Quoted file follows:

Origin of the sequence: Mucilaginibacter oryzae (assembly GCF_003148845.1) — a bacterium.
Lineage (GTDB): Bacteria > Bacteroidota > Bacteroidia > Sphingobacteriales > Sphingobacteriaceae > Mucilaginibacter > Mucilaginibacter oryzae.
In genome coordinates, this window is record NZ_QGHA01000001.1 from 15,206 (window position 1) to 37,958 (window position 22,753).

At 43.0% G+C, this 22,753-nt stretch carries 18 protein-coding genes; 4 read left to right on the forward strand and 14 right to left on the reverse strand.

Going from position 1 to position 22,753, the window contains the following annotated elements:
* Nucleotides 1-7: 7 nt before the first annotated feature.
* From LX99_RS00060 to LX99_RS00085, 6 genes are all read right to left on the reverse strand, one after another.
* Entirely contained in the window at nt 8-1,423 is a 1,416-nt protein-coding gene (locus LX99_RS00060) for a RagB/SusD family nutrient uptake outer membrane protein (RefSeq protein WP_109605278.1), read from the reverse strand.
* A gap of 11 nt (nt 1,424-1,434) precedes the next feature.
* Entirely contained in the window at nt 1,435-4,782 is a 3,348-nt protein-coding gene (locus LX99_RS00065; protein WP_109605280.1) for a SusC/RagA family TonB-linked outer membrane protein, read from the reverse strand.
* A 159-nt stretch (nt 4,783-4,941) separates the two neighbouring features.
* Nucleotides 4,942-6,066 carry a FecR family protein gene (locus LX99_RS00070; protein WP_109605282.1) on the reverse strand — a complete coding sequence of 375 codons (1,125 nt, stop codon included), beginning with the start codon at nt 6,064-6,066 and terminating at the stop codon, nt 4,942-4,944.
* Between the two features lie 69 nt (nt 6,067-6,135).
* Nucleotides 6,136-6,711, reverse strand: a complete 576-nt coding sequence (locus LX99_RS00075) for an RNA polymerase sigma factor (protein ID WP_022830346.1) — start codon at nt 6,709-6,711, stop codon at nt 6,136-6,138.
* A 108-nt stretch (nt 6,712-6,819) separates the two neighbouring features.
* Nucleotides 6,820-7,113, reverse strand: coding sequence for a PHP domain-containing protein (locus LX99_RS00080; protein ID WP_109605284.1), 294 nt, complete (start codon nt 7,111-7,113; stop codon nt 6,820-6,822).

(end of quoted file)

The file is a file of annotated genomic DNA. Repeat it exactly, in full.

Origin of the sequence: Mucilaginibacter oryzae (assembly GCF_003148845.1) — a bacterium.
Lineage (GTDB): Bacteria > Bacteroidota > Bacteroidia > Sphingobacteriales > Sphingobacteriaceae > Mucilaginibacter > Mucilaginibacter oryzae.
In genome coordinates, this window is record NZ_QGHA01000001.1 from 15,206 (window position 1) to 37,958 (window position 22,753).

At 43.0% G+C, this 22,753-nt stretch carries 18 protein-coding genes; 4 read left to right on the forward strand and 14 right to left on the reverse strand.

Going from position 1 to position 22,753, the window contains the following annotated elements:
* Nucleotides 1-7: 7 nt before the first annotated feature.
* From LX99_RS00060 to LX99_RS00085, 6 genes are all read right to left on the reverse strand, one after another.
* Entirely contained in the window at nt 8-1,423 is a 1,416-nt protein-coding gene (locus LX99_RS00060) for a RagB/SusD family nutrient uptake outer membrane protein (RefSeq protein WP_109605278.1), read from the reverse strand.
* A gap of 11 nt (nt 1,424-1,434) precedes the next feature.
* Entirely contained in the window at nt 1,435-4,782 is a 3,348-nt protein-coding gene (locus LX99_RS00065; protein WP_109605280.1) for a SusC/RagA family TonB-linked outer membrane protein, read from the reverse strand.
* A 159-nt stretch (nt 4,783-4,941) separates the two neighbouring features.
* Nucleotides 4,942-6,066 carry a FecR family protein gene (locus LX99_RS00070; protein WP_109605282.1) on the reverse strand — a complete coding sequence of 375 codons (1,125 nt, stop codon included), beginning with the start codon at nt 6,064-6,066 and terminating at the stop codon, nt 4,942-4,944.
* Between the two features lie 69 nt (nt 6,067-6,135).
* Nucleotides 6,136-6,711, reverse strand: a complete 576-nt coding sequence (locus LX99_RS00075) for an RNA polymerase sigma factor (protein ID WP_022830346.1) — start codon at nt 6,709-6,711, stop codon at nt 6,136-6,138.
* A 108-nt stretch (nt 6,712-6,819) separates the two neighbouring features.
* Nucleotides 6,820-7,113, reverse strand: coding sequence for a PHP domain-containing protein (locus LX99_RS00080; protein ID WP_109605284.1), 294 nt, complete (start codon nt 7,111-7,113; stop codon nt 6,820-6,822).